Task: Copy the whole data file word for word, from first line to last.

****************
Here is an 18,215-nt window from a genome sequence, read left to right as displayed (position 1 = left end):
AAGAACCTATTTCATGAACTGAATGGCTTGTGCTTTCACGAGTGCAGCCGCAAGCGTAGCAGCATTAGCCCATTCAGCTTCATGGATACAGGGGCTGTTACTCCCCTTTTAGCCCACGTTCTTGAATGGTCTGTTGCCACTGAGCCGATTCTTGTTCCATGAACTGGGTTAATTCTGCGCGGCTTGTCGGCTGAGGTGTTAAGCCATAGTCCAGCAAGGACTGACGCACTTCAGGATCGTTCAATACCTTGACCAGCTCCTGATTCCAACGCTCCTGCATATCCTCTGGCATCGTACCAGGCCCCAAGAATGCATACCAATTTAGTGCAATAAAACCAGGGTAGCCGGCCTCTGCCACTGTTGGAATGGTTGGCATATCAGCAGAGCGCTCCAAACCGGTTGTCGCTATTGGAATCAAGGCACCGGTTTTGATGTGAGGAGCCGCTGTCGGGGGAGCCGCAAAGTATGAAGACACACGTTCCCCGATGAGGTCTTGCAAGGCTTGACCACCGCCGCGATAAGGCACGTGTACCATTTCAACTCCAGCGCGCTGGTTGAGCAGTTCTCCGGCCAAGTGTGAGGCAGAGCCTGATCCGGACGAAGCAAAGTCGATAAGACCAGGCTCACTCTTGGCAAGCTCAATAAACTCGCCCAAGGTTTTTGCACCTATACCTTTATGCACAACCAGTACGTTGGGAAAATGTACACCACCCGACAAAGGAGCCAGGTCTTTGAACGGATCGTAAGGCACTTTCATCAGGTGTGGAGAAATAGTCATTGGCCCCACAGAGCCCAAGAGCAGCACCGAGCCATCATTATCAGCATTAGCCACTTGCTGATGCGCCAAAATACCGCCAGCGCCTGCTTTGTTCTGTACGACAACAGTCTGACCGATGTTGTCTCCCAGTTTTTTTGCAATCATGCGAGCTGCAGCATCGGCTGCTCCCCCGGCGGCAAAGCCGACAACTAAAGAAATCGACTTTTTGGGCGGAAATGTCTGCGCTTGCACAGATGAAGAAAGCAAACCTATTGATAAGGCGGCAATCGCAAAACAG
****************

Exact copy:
Here is an 18,215-nt window from a genome sequence, read left to right as displayed (position 1 = left end):
AAGAACCTATTTCATGAACTGAATGGCTTGTGCTTTCACGAGTGCAGCCGCAAGCGTAGCAGCATTAGCCCATTCAGCTTCATGGATACAGGGGCTGTTACTCCCCTTTTAGCCCACGTTCTTGAATGGTCTGTTGCCACTGAGCCGATTCTTGTTCCATGAACTGGGTTAATTCTGCGCGGCTTGTCGGCTGAGGTGTTAAGCCATAGTCCAGCAAGGACTGACGCACTTCAGGATCGTTCAATACCTTGACCAGCTCCTGATTCCAACGCTCCTGCATATCCTCTGGCATCGTACCAGGCCCCAAGAATGCATACCAATTTAGTGCAATAAAACCAGGGTAGCCGGCCTCTGCCACTGTTGGAATGGTTGGCATATCAGCAGAGCGCTCCAAACCGGTTGTCGCTATTGGAATCAAGGCACCGGTTTTGATGTGAGGAGCCGCTGTCGGGGGAGCCGCAAAGTATGAAGACACACGTTCCCCGATGAGGTCTTGCAAGGCTTGACCACCGCCGCGATAAGGCACGTGTACCATTTCAACTCCAGCGCGCTGGTTGAGCAGTTCTCCGGCCAAGTGTGAGGCAGAGCCTGATCCGGACGAAGCAAAGTCGATAAGACCAGGCTCACTCTTGGCAAGCTCAATAAACTCGCCCAAGGTTTTTGCACCTATACCTTTATGCACAACCAGTACGTTGGGAAAATGTACACCACCCGACAAAGGAGCCAGGTCTTTGAACGGATCGTAAGGCACTTTCATCAGGTGTGGAGAAATAGTCATTGGCCCCACAGAGCCCAAGAGCAGCACCGAGCCATCATTATCAGCATTAGCCACTTGCTGATGCGCCAAAATACCGCCAGCGCCTGCTTTGTTCTGTACGACAACAGTCTGACCGATGTTGTCTCCCAGTTTTTTTGCAATCATGCGAGCTGCAGCATCGGCTGCTCCCCCGGCGGCAAAGCCGACAACTAAAGAAATCGACTTTTTGGGCGGAAATGTCTGCGCTTGCACAGATGAAGAAAGCAAACCTATTGATAAGGCGGCAATCGCAAAACAG